Accelerated Learning for the 21st Century – Colin Rose

Accelerated Learning for the 21st CenturyAuthor – Colin Rose and Malcolm J Nicholl

Publisher – Dell Publishing, 1997

Rating –  5 Stars



The empires of the future will be in the empires of the mind – Sir Winston Churchill

This wonderfully inspiring and academically rigorous book has been one of my “bible’s” that has supported my knowledge development in the area of accelerated learning and brain-based learning.  As you know most people (probably all of us!) only use a fraction of our brain capability, not because we are not intelligence but rather because we haven’t been taught how to access and develop our innate abilities.  This book provides evidence based research and practical strategies to learn faster and think more creatively.

Learning is not just about knowing answers, it is about acquiring knowledge and then using our thinking faculties to make sense and broaden our understanding and repertoire of competence to act resiliently and cleverly in our increasingly complex and rapidly changing world.

Success in the 21st century depends a great deal on our ability to master speed, complexity and uncertainty.  To do this we need to know how our brain works and a range of learning and thinking strategies to foster whole-brain thinking.  The book covers subjects such as our awesome brain, making memory, creating the right state of mind for learning, making meaning, using music for learning, NLP for acquiring and processing information, analytical left brain thinking and creative right brain thinking.

The rate at which organisations learn may become the only                                                                               sustainable source of competitive advantage – Sloan Management Review

Rose describes his six step MASTER plan to accelerate learning:

  1. Motivating your mind

– being relaxed, confident and motivated and having the right attitude towards learning

  1. Acquiring the information

–  sensory based input and processing of information

  1. Searching out meaning

– engaging with the material using multiple intelligence – asking why?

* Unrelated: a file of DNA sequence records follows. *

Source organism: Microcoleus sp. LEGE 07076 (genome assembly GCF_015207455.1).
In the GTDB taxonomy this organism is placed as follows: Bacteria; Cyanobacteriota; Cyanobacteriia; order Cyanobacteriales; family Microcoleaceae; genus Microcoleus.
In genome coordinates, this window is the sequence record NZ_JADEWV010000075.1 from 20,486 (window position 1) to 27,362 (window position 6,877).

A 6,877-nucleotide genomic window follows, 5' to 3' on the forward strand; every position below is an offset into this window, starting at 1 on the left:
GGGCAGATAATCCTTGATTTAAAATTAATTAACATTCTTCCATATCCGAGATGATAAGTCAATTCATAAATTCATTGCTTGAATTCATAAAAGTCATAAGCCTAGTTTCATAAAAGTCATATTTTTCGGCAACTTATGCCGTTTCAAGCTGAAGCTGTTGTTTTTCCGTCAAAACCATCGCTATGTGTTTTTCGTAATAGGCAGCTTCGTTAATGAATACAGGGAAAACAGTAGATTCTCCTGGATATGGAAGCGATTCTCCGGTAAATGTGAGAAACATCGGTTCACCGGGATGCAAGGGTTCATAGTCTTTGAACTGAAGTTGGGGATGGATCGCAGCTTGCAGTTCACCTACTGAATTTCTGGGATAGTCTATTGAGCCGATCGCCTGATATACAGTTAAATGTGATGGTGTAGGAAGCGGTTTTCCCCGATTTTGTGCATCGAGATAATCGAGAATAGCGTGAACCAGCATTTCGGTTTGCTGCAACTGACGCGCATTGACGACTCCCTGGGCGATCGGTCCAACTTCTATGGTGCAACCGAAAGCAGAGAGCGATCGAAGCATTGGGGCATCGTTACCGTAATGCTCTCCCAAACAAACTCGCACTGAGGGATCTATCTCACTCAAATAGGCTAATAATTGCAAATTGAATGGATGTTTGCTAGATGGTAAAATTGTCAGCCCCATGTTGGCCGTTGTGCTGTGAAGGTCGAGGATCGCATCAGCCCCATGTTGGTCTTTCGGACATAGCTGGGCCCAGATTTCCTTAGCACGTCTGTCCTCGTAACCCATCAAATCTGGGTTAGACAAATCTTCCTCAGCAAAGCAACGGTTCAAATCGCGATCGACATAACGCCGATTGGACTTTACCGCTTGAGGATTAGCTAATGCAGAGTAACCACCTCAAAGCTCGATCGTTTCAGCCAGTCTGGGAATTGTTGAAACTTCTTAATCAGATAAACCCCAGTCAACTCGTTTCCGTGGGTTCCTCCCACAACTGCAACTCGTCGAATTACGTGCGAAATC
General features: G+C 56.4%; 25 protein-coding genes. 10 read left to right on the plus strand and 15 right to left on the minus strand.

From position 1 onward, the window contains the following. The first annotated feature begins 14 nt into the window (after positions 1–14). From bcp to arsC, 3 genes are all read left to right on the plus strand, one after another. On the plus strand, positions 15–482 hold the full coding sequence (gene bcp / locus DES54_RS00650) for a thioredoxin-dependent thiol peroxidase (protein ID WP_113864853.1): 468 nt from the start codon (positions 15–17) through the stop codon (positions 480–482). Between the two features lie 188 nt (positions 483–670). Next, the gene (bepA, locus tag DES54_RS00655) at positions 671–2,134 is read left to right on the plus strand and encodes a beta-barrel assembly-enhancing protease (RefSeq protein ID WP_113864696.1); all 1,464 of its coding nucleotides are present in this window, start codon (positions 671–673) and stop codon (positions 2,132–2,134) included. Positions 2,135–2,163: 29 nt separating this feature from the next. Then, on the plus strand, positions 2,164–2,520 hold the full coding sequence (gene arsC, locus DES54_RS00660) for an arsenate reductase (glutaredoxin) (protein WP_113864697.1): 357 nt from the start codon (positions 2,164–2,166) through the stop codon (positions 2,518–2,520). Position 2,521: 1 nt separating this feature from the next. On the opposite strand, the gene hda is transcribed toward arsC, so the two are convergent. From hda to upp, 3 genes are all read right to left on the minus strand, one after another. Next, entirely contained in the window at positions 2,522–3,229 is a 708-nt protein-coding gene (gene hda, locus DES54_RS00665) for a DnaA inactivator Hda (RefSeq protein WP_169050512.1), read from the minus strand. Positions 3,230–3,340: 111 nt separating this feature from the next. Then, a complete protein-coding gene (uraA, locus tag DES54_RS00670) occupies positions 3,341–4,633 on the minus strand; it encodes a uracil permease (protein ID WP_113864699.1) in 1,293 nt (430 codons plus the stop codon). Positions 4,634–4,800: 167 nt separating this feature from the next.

1. Triggering memory

– locking the information and understanding into long-term memory by using a range of memory techniques such as association, storytelling, memory maps etc

  1. Exhibiting what you know

– testing yourself to see what you really know then filling in any gaps and teaching someone else will anchor your learning at a deeper level

  1. Reflection on how you learned

– asking yourself  “How did I learn this?; What worked well?; What could have been done better?; What does this mean for my future learning?

 He shares a number of his visions for learning.  One of these is to make learning how to learn and becoming a creative-analyst top priorities in schools, workplaces and in the home.  When we do this we will be equipping people to learn faster, remember more and think creatively, enabling them to maximise their opportunities in a rapidly changing global landscape.

I highly recommend this book.  It is easy to read and an absolute jewel of information, facts and practical strategies to foster more rapid, meaningful and effective learning.

 I will be facilitating a series of free webinars on accelerated learning in July.  If you would like to be part of this series please email me at so we can send you the webinar details.

Please forward this invitation to people you know who would value being part of this series.

If you would like to purchase this book please contact:


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